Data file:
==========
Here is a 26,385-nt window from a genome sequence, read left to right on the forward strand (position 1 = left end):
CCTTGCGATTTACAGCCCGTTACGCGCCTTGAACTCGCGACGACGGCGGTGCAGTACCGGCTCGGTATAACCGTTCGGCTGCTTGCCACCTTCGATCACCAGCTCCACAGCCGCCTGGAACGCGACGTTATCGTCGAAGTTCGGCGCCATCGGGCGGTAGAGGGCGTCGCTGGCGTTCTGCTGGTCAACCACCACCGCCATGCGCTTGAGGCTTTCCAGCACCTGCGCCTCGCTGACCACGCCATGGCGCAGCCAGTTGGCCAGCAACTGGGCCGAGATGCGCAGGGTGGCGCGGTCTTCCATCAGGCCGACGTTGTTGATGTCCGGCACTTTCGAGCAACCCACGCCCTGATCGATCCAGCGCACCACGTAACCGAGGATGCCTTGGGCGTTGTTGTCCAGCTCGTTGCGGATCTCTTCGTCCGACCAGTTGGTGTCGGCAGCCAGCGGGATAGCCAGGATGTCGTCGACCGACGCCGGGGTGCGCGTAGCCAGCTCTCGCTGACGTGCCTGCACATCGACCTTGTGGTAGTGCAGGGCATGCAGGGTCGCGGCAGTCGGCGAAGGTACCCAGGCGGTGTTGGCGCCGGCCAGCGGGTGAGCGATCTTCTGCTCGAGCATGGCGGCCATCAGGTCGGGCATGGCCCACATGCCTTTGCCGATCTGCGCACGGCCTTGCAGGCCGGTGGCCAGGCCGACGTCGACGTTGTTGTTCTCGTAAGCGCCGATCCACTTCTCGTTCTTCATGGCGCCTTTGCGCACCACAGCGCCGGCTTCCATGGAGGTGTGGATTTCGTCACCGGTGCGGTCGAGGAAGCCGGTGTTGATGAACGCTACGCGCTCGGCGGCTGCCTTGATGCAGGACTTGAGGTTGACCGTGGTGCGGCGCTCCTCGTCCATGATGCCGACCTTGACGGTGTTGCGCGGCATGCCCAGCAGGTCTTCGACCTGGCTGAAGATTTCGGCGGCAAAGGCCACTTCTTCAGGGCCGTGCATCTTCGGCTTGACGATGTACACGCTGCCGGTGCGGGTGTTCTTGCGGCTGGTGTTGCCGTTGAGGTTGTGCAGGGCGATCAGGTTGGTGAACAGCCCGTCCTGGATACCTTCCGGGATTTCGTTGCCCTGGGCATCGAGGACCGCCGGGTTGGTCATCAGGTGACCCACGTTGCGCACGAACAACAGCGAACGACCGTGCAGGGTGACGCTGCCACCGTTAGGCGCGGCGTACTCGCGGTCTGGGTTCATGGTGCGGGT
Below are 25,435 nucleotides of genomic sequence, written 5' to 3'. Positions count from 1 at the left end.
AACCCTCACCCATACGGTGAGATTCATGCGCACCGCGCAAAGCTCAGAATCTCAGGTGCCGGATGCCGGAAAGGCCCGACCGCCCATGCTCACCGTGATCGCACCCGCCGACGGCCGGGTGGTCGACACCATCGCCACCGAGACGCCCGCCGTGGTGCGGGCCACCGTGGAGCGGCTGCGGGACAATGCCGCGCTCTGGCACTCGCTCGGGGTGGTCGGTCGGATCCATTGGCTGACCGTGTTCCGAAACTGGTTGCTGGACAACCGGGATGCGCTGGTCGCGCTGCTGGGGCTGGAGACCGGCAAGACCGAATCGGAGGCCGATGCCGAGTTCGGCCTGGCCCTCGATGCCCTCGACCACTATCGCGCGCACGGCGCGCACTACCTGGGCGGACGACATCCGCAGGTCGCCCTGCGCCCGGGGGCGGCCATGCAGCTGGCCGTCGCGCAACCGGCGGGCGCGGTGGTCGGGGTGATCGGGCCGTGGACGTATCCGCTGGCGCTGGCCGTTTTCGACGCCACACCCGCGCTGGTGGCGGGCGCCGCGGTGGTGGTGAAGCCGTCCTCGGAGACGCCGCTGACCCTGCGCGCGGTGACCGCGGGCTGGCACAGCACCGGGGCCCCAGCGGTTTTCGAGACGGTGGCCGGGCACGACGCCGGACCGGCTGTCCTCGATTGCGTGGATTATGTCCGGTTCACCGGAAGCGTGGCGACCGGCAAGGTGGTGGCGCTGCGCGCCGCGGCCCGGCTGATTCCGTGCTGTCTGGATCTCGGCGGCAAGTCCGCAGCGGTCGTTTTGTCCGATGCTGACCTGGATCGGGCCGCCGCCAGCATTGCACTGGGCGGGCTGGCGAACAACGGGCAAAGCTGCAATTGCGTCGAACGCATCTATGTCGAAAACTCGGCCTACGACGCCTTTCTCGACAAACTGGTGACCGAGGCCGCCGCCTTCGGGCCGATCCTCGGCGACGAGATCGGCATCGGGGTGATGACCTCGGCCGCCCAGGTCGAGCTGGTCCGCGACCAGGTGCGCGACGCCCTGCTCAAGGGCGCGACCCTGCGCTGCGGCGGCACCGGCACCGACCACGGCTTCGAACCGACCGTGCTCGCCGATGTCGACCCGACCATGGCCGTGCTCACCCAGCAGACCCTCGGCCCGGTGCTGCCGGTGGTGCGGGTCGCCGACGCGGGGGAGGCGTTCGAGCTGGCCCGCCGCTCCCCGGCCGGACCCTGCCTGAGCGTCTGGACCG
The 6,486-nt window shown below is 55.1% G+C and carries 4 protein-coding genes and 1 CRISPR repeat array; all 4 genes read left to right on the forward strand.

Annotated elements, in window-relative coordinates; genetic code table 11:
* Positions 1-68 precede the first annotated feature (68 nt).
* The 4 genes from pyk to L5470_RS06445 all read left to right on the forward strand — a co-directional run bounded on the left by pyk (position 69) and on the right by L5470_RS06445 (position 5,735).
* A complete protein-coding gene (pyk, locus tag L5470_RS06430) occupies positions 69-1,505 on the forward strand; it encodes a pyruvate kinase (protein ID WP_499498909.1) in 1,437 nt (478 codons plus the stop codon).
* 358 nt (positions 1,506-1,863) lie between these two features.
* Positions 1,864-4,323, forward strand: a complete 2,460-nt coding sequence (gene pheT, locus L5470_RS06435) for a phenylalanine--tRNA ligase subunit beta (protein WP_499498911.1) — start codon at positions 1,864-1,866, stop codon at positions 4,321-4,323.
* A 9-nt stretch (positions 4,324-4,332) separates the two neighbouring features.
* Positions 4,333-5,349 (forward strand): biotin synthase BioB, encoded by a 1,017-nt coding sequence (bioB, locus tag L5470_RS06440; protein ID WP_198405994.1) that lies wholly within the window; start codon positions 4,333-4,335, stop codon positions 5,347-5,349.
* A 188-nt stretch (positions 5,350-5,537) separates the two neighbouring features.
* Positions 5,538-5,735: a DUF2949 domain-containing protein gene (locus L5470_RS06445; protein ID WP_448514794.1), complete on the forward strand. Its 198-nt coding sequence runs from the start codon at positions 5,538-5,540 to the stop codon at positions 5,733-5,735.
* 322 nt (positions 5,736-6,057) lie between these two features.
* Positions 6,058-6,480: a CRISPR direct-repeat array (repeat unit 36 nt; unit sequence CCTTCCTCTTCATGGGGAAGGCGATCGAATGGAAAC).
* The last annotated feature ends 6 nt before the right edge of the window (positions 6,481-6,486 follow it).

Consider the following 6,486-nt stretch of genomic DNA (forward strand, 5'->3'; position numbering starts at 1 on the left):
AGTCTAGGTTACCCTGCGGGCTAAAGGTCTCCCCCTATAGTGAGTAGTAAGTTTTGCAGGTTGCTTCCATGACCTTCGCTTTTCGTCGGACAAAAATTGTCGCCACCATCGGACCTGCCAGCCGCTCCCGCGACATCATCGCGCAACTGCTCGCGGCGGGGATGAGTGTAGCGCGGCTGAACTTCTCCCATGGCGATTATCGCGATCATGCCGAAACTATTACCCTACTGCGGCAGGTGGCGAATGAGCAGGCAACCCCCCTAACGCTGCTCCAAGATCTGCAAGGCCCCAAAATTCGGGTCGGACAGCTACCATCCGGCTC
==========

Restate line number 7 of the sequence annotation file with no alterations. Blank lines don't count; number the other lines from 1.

* Positions 1-68 precede the first annotated feature (68 nt).